“I’m not sure I understand. Could you please explain that?”

“Tell me more.”

“That’s interesting—tell me why.”

These simple questions spark a cascade of thoughts, explanations, and vivid examples from the speaker that enrich the dialogue and forge authentic connections.

5. Embrace differences and challenge assumptions with openness

Be prepared to listen to the other person’s opinion, even if it’s different from yours and you don’t agree with it in the moment. If you can do this, there’s a good chance that you’ll keep an open mind throughout your conversation as well as afterwards when thinking about what was said in comparison with your own opinions and beliefs on the subject matter at hand. By valuing contrasting ideas, you invite intellectual growth and preserve the intrigue of life’s ever-evolving tapestry.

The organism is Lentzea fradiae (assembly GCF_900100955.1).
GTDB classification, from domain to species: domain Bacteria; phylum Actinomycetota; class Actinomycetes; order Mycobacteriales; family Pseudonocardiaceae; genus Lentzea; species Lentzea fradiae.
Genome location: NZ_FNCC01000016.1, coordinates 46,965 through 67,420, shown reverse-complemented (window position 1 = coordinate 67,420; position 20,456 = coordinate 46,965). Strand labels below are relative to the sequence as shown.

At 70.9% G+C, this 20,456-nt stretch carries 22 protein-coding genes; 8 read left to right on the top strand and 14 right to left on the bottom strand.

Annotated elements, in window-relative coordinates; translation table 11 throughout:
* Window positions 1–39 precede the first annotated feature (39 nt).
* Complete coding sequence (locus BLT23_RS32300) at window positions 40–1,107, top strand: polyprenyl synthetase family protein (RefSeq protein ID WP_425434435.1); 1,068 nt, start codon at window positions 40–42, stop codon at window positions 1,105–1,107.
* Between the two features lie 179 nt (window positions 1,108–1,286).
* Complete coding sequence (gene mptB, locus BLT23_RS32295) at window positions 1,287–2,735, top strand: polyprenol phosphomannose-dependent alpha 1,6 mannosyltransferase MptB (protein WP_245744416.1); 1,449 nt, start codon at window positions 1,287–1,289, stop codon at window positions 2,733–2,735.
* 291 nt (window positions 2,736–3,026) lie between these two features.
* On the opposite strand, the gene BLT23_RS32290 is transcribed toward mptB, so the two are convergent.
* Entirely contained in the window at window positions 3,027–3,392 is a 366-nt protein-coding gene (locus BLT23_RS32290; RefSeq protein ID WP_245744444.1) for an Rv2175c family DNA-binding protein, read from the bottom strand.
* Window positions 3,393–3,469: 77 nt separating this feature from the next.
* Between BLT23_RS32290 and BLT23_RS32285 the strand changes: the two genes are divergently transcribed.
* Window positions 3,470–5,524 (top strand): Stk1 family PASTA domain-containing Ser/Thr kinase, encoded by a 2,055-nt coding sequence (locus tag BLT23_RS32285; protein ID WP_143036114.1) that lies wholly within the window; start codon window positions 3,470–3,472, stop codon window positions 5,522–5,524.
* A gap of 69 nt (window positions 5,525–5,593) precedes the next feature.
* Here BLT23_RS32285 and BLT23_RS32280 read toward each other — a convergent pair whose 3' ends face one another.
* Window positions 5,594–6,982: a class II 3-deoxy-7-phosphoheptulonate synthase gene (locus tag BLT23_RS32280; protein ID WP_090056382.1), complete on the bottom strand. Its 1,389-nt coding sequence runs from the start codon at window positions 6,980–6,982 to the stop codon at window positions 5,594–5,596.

6. Offer suggestions and feedback

 Effective listening goes beyond passive silence. It involves offering valuable suggestions and feedback that align with the speaker’s goals. However, it’s essential to tread carefully and avoid prematurely leaping into solutions. Instead, focus on stimulating their minds and guiding them toward discovering their own answers.

Remember, not every conversation calls for feedback or suggestions. Understanding the type of support the speaker seeks is crucial. Sometimes, all they need is a compassionate sounding board—a safe space to express their thoughts without judgment.

Approach this art with finesse, knowing that it’s the skill of providing feedback, rather than the feedback itself, that truly matters. By honing this skill, you become a catalyst for growth and development, empowering others to find their own solutions and reach new heights.

7. Boost the person’s confidence and self-esteem 

Being a good listener is about more than just hearing what the person has to say. It’s also about making them feel heard and understood, which can have a huge effect on their confidence and self-esteem.